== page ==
The Korg Is In The Room…
Friday night after work (and after picking up one of the cars from the shop), I went over to Coffey Music and picked up a Korg Kross 2 88. (Yes, I’ve been holding back on you. You’ll just have to get over it). Goodness, gracious, there’s a lot going on in there!
As you can see, it’s taken its rightful spot on the stand. I’m trying now to decide just what I’m going to do with the Casio. The sad thing is that it still plays just fine through its internal speakers, but the jack panel on the back is pretty much shot and it’s almost impossible to get it properly repaired. So, my quandary is whether or not to sell it, or buy the stand for it and set it up permanently at home … Mmmm ….
Moving right along …
I was definitely right in my last post about the angle of the keyboard throwing off the action. In playing position, it’s much lighter, making it quite comfortable to play. So, my next task is choosing the “replacement” sounds to cover the Casio and assigning them as “favorites”. After that, it’s on the the really fun stuff dealing with loading in audio samples, and working with the arpeggiators to get that Baba O’Riley sound I’ve wanted to cover for years (okay, so I started making notes on that last night) — I’ve finally got the instrument to do it with!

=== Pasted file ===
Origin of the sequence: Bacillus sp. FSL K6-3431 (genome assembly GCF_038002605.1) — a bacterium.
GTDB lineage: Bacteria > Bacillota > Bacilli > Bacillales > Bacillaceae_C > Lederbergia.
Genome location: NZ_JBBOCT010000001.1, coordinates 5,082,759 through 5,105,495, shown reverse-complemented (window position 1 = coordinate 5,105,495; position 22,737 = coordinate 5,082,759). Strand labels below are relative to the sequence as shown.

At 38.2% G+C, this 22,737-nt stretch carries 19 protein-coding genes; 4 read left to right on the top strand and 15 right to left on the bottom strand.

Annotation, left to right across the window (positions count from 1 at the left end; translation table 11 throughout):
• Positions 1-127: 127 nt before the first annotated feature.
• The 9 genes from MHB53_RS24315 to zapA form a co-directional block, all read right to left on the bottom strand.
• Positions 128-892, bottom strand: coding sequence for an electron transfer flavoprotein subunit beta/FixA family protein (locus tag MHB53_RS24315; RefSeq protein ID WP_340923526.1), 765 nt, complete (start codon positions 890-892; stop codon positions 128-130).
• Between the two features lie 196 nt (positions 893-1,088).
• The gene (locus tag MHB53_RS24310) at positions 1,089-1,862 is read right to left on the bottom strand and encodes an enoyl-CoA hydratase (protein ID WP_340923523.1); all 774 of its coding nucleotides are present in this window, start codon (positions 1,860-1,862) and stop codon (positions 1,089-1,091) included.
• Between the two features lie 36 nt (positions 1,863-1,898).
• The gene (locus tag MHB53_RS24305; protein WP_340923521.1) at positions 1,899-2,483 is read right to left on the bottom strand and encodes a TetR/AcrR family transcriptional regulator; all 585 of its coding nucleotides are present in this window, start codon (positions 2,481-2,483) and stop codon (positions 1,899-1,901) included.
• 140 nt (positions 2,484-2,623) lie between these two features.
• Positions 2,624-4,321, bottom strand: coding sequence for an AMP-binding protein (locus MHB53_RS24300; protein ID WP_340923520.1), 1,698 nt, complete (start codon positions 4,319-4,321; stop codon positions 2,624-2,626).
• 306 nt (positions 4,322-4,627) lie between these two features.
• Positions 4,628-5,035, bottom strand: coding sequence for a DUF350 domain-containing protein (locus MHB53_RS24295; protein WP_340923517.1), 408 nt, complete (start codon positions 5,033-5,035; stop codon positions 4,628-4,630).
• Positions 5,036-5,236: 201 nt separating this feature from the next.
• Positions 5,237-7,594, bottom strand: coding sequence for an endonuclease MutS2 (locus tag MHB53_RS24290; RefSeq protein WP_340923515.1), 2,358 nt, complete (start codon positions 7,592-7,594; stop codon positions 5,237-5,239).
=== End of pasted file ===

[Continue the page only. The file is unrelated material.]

I did some fun testing last night, and found that my iPad recognized the Kross 2 instantly when I connected the two using Apple’s “Camera Connection Kit”, which is basically a fancy name for a Lightning to USB A adapter. I was multitracking in Garage Band in about thirty seconds. That, my friends, is how stuff needs to work. Fie on this silliness of loading drivers and hoping they fly.
I will need to load the drivers on onto a Windows laptop, though, so that I can use the editor/librarian software to get things configured and backed up a little more conveniently. Editing the arpeggios on the LCD screen on the keyboard won’t be all that much fun, and it will be good to be able to prep samples before uploading, although the limited editing offered in the keyboard is actually quite serviceable as far as it goes. And, because the keyboard doesn’t support sample ADSR looping, it goes as far as it really needs to. I’m hoping, though, that Korg can add full sample editing capability in the future, as Roland did on the Juno DS.
So far, only one disappointment, and one complaint. The disappointment is that the vocoder seems to only work in a limited number of pre-configured ways. I was hoping that I’d be able to select any sound as the carrier input, but that doesn’t seem to be the case (or, maybe I just haven’t figured that out yet). The complaint is with the editor software — it’s a fixed size, so on my “big” laptop, it uses only a small portion of the screen.
[UPDATE: It appears that I can use the vocoder effect on any sound, not just those that Korg have already set up. The result can be stored as a favorite for quick recall.]
And yes, I know. That’s a lot of tabs open in Chrome. Forty-one to be exact. Who in their right mind needs forty-one browser tabs open?!?!? But, you get the picture. The editor is the black-and-grey app opened over Chrome. The section on the lower right, just above the keyboard, is one of the arpeggio editors. Those little, tiny squares within that are the places for the actual “notes” that make up the arpeggio. No matter. I’ll figure something out.
The new keyboard will make its stage debut when 7Souls plays at Phillips Pub next month. Hopefully, we’ll see you there!